When I run the program for anti_vowel("Hey look Words!") it returns "Hy lk Words!" when the o in words should be gone. I honestly don't know what's wrong and need help

def anti_vowel(text):
    final_string = ""
    cool = [ ] 
    for new_list in text:
    for x in cool:
        for y in "aeiouAEIOU":
            if x is y:
    for z in cool:
        final_string += z
    return final_string
print anti_vowel("Hey look Words!")

Anti_vowel HELP!

The .remove() method has not been covered yet in any of the previous units (afaik) so should not be used for this exercise (by rights). Use what we know up to this point to solve this.

We don't need to do this:


In a sense, we don't need any lists in this function. Just a text_final string.

text_final = ""
for letter in text:
    if letter not in "aeiouAEIOU":
        text_final += letter

Examples using built-in methods.

The str.replace() method, is greedy uness we specify a count. When there is no maximum, it replaces all instances it encounters. We only need to iterate the vowels list.

>>> def anti_vowel(text):
    for vowel in "aeiouAEIOU":
        text = text.replace(vowel, '')
    return text

>>> print (anti_vowel("Hey look Words!"))
Hy lk Wrds!

The list.remove() method removes only the first instance it encounters. That means we need to keep searching the string for more instances of the target object.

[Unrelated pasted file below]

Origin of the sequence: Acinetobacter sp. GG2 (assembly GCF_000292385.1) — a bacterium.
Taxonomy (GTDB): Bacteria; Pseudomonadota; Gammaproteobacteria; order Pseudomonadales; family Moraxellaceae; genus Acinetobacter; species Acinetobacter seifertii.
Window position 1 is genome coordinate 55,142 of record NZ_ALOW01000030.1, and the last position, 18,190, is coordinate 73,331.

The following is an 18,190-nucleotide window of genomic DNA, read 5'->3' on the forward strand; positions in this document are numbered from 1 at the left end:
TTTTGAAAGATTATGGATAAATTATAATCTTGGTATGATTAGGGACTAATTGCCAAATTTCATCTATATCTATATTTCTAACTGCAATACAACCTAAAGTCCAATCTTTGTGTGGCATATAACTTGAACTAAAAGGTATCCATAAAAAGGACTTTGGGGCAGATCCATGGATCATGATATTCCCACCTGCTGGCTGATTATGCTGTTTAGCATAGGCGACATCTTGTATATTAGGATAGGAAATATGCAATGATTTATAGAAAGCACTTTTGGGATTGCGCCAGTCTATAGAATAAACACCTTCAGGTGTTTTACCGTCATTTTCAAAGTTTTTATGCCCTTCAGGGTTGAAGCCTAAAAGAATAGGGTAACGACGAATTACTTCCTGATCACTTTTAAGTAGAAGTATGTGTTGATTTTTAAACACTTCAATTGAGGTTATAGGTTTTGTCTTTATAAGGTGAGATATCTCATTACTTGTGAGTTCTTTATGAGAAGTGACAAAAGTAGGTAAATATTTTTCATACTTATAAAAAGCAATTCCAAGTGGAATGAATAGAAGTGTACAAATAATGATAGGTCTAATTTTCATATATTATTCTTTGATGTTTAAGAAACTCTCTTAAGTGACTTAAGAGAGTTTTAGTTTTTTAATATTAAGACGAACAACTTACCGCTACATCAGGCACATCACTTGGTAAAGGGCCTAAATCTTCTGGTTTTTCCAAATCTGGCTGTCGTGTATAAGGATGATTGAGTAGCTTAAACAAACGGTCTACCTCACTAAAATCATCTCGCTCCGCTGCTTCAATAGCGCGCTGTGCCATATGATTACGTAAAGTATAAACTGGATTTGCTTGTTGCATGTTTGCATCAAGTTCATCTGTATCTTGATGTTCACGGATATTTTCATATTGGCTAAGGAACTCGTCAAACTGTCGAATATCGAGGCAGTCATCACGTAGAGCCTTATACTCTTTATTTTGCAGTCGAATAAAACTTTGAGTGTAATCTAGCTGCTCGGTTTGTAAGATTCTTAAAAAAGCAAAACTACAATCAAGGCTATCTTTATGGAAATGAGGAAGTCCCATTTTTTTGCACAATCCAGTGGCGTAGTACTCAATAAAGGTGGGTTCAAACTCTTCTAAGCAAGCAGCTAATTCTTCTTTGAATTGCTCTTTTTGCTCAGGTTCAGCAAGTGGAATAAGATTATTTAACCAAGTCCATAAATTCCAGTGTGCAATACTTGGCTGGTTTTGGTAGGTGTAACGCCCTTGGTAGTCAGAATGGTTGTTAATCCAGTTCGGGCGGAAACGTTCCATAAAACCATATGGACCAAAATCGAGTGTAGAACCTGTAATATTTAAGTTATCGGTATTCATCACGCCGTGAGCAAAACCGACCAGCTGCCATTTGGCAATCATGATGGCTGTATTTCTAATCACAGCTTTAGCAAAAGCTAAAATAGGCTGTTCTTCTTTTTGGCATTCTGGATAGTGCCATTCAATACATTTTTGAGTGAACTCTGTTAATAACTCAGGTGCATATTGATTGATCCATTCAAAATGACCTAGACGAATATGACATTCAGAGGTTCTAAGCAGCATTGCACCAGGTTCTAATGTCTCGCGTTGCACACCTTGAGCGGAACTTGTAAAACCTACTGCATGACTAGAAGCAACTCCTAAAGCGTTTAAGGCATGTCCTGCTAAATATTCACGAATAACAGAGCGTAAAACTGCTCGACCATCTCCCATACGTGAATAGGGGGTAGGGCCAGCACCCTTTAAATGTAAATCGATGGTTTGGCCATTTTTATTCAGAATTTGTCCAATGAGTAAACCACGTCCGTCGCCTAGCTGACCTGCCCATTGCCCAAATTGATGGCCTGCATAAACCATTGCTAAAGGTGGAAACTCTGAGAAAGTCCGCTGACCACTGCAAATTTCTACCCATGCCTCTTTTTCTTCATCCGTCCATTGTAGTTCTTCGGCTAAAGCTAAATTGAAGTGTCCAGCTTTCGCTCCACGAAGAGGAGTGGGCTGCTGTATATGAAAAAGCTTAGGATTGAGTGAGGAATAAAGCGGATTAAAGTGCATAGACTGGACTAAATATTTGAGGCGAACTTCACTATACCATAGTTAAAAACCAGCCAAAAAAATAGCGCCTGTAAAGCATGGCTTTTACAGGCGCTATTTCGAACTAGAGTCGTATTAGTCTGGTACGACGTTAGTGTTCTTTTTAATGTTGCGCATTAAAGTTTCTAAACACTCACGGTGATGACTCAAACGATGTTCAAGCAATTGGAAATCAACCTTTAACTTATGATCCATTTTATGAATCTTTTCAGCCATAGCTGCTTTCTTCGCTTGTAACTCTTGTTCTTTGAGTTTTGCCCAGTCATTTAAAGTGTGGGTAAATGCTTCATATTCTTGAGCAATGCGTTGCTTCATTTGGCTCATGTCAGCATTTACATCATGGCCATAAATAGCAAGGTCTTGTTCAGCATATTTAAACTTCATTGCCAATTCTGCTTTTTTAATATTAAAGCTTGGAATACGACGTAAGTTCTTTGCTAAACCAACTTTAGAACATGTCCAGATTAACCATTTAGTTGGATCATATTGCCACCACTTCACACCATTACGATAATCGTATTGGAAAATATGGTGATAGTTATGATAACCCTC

A simple way to do this on one object, is with a list off the top.

>>> def remove_vowel(text):
    text = list(text)
    for item in "aeiouAEIOU":
        while item in text:
    return "".join(text)

>>> print (remove_vowel("Hey look Words!"))
Hy lk Wrds!

We use list() so the spaces are preserved. Note that there is no separator in the returned join.


Thanks, that helped!


.remove() has been used in the course before this one. I have taken the coarse up to this point and my hand written notes are all from the course.


Good to know, though we still run into many cases where the learner has not done their follow-up study to learn how to properly implement the method, so get everything in a knot. I'll stand by my advice to not use the built-in unless asked for, but then that's just me.

Did you happen to note which module/lesson this is brought up?


I agree with you on the early coarse stuff when it comes to using what it wants you to use to complete the lesson. I think thought at this point in the course I it gives you more room to apply everything you have learned and get creative.

The section I have written down for the .remove() is "Python Lists and Dictionaries" in section 13 "Remove a Few Things".


Ah yes, that would be a sensible place to cover the method.

Try everything, yes. In other words, do the task in as many different ways as we may conceive of, in both basic terms and more advanced approaches. Practice, practice, practice.


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